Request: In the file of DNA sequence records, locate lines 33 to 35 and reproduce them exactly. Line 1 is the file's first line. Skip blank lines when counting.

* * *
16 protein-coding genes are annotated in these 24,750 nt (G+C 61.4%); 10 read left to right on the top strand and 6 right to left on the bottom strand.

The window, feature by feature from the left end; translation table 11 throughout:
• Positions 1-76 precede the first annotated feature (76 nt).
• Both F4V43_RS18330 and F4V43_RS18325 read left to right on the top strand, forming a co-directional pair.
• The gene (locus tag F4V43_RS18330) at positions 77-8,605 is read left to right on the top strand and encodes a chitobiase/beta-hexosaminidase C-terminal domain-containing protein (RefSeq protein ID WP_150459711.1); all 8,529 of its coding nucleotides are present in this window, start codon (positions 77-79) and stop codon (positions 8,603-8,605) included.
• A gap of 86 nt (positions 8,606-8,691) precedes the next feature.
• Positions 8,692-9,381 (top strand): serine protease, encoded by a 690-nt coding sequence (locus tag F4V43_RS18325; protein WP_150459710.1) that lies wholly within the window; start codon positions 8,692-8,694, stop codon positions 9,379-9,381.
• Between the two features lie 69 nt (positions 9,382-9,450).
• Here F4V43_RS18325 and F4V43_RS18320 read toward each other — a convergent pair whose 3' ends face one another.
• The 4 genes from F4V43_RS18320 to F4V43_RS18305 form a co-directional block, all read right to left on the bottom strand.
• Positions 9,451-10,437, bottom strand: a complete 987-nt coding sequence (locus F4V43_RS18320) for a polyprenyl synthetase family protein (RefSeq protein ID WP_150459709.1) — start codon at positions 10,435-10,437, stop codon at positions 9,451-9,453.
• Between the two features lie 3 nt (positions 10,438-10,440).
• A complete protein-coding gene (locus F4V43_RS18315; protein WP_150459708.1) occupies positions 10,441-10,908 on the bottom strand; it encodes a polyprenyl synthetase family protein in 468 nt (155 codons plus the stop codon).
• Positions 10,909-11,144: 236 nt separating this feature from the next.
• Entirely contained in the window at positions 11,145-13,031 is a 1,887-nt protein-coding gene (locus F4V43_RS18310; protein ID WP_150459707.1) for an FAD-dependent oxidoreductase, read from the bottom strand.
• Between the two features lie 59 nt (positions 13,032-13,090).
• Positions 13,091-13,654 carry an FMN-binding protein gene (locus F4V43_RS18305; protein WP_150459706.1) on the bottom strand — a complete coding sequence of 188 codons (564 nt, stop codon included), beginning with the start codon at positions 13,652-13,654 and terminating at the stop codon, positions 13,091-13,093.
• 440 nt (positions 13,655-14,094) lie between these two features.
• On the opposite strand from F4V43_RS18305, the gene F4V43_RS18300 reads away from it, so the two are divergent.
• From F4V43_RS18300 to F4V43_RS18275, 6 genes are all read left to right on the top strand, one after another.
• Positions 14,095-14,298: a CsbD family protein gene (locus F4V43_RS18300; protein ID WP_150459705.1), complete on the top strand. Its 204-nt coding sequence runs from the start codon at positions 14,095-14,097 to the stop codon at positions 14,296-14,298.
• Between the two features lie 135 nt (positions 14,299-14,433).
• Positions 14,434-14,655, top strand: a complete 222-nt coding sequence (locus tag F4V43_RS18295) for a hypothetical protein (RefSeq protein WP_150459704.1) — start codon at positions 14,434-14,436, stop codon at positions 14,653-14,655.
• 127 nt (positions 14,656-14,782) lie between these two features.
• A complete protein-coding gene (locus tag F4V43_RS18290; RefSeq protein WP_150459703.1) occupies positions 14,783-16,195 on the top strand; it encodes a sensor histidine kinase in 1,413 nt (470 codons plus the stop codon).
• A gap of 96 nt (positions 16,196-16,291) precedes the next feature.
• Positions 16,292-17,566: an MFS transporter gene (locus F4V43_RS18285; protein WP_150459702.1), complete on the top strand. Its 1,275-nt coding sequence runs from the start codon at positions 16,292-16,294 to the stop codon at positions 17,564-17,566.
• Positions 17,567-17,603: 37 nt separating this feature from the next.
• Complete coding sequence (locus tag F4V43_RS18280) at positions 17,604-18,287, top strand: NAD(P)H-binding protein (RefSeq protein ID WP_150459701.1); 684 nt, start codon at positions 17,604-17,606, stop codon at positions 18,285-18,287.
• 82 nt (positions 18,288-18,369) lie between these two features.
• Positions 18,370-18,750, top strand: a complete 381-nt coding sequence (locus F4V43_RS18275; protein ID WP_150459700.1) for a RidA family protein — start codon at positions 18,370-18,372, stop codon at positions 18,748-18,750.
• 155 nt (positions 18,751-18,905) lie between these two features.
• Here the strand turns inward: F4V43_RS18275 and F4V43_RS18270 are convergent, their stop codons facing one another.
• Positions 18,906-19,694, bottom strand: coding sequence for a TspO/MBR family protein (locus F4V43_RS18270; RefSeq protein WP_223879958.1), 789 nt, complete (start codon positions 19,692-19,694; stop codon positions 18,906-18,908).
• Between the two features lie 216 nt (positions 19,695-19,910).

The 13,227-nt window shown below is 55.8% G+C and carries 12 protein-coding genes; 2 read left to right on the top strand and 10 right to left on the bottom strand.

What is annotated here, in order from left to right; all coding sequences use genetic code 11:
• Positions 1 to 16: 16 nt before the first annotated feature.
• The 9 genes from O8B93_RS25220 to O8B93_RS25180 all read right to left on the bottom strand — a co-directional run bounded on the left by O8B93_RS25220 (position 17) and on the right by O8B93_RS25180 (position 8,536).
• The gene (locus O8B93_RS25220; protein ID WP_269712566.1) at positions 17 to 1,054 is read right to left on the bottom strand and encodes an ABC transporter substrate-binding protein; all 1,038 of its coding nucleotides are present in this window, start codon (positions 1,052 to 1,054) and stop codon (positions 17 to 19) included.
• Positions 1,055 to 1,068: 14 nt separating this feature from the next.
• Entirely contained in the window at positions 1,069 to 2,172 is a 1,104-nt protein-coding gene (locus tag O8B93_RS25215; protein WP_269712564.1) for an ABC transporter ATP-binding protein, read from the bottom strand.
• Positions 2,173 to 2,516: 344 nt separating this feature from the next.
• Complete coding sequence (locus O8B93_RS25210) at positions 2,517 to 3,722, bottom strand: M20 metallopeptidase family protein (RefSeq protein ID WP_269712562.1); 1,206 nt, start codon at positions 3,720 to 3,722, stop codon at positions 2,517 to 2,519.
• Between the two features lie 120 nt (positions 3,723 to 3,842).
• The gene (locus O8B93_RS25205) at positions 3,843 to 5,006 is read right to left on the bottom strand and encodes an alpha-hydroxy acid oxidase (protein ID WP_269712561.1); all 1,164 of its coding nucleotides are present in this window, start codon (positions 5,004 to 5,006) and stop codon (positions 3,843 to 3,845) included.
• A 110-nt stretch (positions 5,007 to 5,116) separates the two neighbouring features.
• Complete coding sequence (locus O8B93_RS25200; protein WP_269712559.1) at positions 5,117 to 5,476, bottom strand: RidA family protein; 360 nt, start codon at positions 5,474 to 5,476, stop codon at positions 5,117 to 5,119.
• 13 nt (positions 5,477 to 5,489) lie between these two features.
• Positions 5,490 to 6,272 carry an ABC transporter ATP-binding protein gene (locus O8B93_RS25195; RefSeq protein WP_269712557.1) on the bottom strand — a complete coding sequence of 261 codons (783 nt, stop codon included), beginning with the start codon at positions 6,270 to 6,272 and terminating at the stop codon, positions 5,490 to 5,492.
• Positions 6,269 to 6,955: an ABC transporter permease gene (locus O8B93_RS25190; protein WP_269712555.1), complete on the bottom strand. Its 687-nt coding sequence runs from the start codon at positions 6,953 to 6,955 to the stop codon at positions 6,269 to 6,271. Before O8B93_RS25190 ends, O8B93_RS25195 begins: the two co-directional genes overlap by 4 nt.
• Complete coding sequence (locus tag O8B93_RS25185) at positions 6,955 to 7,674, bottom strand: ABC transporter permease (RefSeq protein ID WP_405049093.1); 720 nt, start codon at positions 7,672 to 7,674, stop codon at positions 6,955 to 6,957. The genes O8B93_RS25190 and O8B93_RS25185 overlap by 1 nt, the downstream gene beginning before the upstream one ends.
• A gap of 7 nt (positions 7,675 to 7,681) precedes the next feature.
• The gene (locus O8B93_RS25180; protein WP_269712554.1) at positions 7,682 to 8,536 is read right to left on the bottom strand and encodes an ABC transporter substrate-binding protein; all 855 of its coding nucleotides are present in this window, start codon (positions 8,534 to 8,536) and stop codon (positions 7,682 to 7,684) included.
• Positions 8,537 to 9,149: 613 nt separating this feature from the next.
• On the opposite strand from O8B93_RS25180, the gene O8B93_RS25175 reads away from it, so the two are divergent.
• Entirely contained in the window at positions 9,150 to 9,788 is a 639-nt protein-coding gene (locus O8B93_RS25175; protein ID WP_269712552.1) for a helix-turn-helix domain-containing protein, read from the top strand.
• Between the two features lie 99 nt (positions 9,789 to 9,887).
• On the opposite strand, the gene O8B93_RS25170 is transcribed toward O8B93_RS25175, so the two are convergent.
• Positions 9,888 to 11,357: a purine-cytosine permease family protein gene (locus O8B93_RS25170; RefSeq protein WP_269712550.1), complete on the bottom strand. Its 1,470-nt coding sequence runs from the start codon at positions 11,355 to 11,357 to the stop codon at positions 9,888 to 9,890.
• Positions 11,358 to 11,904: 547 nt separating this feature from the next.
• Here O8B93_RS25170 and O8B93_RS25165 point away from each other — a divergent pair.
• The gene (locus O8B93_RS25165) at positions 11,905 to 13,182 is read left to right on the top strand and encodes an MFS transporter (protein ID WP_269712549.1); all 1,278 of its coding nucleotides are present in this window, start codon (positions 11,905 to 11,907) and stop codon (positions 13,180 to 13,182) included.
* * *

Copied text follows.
• Here the strand turns inward: F4V43_RS18275 and F4V43_RS18270 are convergent, their stop codons facing one another.
• Positions 18,906-19,694, bottom strand: coding sequence for a TspO/MBR family protein (locus F4V43_RS18270; RefSeq protein WP_223879958.1), 789 nt, complete (start codon positions 19,692-19,694; stop codon positions 18,906-18,908).
• Between the two features lie 216 nt (positions 19,695-19,910).